Yet the response by Finland and Sweden to what they view as an existential danger has also spawned one of the fiercest debates since the end of the Cold War about the world’s mightiest military alliance. One of NATO’s earliest critics was George F. Kennan, the architect of the U.S.’s “containment” strategy to isolate the Soviet Union. In an Op-Ed for the Times, in 1997, he warned that NATO expansion after the Soviets’ demise “would be the most fateful error of American policy in the entire post-cold-war era.” It could inflame nationalist, anti-Western, and militaristic tendencies in Russia, have an adverse effect on nascent Russian democracy, and hinder arms-control agreements. Today the debate is even more complicated.
For some, the way NATO agreed, in 1994, to welcome former Soviet allies “betrayed a catastrophic failure of imagination,” Daniel Treisman, a Russia expert at the University of California, Los Angeles, told me. The Czech Republic, Hungary, and Poland—three former Warsaw Pact members aligned with Moscow—joined in 1999. “The major international challenge of the nineteen-nineties was to integrate Russia securely into the Western world,” Treisman said. The West should have generated new financial, commercial, cultural, and political links—and new European security arrangements—to complement NATO. “If we had succeeded in that, the security of Eastern Europe would have taken care of itself,” he said. Instead, the West failed to understand how Moscow would perceive NATO’s guns edging eastward. Seven other nations, including three former Soviet republics and three more Warsaw Pact countries, became members in 2004. Discussion about adding Ukraine and Georgia, which began in 2008—long before either qualified for membership—also invited Putin “to call our bluff,” Treisman said. Four other countries joined between 2009 and 2020. Thirty nations, together, now have nearly four times more military personnel than Russia and also many more tanks, warplanes, and artillery. The Kremlin, however, has a larger arsenal of tactical nuclear weapons near Europe’s borders.
Even long-time supporters of U.S. and European security guarantees for Finland and Sweden are concerned about the consequences of the two northern nations joining the alliance. “Over all, Russia certainly loses here. But a weak and humiliated Russia is a dangerous Russia,” Anne-Marie Slaughter, a former director of policy planning at the State Department who is now the chief executive of the New America think tank, told me. She cited the history of a “weak and humiliated” Germany between the world wars that opened the way for Hitler’s rise to power and aggression across Europe. “Putin may well be able to stay in power for even longer on the strength of ‘the foreign enemy’ encroaching on Russia’s borders,” she said.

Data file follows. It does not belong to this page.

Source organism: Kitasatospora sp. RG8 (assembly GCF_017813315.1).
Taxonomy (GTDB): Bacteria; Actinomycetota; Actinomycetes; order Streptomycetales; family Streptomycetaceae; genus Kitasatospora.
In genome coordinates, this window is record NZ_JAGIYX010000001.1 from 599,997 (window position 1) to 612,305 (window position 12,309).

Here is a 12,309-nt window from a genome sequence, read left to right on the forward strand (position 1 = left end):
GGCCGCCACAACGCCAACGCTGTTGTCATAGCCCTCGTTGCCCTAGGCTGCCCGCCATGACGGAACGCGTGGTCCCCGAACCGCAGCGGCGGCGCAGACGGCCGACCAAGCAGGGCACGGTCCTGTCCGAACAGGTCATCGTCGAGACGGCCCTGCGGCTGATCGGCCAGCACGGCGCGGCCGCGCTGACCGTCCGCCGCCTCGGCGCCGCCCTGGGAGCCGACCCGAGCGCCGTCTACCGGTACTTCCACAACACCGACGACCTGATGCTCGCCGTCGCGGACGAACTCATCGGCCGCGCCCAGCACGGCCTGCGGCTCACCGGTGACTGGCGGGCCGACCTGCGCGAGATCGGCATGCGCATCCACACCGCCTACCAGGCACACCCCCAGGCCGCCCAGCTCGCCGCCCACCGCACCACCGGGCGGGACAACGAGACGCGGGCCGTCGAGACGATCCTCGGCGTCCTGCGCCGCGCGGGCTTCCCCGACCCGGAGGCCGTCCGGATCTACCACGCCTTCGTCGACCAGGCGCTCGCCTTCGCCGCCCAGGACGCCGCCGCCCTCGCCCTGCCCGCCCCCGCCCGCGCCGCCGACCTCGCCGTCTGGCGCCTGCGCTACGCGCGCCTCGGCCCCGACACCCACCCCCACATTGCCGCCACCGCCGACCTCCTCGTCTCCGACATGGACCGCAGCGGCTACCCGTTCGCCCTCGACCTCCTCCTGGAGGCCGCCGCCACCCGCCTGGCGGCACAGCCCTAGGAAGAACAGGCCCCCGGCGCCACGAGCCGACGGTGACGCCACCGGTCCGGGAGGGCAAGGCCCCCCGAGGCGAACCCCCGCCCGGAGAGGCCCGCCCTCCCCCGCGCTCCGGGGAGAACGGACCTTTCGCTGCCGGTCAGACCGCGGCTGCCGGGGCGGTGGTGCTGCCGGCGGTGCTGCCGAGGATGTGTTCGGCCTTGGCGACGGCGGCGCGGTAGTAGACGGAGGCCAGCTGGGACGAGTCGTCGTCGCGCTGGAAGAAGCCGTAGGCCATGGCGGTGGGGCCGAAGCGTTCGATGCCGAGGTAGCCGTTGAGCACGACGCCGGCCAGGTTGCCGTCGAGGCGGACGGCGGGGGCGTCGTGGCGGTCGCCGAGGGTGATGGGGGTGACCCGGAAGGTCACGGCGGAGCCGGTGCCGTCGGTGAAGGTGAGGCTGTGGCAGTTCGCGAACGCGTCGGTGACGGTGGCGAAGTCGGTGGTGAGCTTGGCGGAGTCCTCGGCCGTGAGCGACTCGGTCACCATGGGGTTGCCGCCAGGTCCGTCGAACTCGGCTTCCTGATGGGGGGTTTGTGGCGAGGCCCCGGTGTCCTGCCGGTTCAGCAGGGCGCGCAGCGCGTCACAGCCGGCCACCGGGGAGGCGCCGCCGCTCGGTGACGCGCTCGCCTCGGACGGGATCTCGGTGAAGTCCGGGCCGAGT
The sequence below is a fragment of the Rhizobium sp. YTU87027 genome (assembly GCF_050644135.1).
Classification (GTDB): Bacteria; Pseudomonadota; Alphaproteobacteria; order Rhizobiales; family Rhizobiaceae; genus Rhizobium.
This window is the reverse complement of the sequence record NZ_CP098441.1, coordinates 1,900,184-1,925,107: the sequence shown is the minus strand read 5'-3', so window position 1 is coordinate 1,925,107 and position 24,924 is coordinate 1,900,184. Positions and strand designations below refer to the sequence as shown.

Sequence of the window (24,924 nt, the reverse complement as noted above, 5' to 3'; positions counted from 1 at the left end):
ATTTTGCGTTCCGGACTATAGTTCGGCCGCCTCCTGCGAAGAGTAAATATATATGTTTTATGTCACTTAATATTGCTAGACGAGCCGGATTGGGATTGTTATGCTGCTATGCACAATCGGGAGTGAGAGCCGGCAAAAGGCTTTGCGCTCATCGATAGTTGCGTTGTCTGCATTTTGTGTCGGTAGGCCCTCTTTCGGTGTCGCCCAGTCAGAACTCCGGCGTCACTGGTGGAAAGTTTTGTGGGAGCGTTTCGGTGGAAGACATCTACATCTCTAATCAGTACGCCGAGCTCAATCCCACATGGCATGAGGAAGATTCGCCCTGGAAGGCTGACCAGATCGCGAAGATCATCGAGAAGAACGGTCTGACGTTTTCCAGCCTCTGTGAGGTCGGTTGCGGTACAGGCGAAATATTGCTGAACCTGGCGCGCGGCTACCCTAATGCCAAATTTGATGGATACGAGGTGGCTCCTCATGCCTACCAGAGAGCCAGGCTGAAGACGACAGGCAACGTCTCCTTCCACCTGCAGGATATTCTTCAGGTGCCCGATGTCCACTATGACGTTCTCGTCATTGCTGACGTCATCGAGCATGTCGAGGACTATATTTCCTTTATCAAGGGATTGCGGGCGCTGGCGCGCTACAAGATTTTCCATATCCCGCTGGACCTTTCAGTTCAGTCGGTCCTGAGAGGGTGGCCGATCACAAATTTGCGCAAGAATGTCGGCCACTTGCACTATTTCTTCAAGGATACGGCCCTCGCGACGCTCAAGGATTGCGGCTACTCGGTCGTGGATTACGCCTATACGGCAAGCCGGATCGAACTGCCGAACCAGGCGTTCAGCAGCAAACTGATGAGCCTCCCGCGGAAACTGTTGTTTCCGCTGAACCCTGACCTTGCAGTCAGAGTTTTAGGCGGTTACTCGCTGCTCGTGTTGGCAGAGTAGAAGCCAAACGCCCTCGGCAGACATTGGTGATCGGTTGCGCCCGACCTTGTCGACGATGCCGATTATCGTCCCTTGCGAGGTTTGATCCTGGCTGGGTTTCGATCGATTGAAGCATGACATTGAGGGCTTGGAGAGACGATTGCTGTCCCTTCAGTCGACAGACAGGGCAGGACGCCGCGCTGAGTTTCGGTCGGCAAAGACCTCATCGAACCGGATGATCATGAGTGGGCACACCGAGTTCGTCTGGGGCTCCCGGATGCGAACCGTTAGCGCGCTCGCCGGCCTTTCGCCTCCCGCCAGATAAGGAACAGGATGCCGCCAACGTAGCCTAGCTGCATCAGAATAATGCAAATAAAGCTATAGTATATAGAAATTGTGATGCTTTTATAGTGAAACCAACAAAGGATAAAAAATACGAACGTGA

Slaughter added, “What is driving me crazy right now is the unspoken assumptions that are driving these choices, and that will once again block true pan-European security.” Taking tangible steps to support Ukraine, Finland, Sweden, and other European countries that legitimately feel threatened by Putin shouldn’t preclude attempts to further integrate Europe and Russia, which has been a major player on the Continent since 1648. Meanwhile, countries excluded from NATO “have less and less chance of ever being admitted to the charmed circle of ‘the West,’ and have less and less hope of being supported in their own struggles for decent democratic government,” Slaughter said.
Others, in a “realist” foreign-policy camp, believe that the United States should focus its clout, diplomacy, and resources on big-power rivalries and existential challenges. “The climate crisis is becoming an afterthought. China now takes a back seat to a vastly exaggerated Russian ‘threat,’ ” Andrew Bacevich, a West Point graduate and the president of the Quincy Institute, told me. Putin’s invasion has hijacked the U.S. national-security agenda, preëmpting a “much-needed debate about the wisdom of NATO expansion,” Bacevich said. “Passions take priority over strategy.”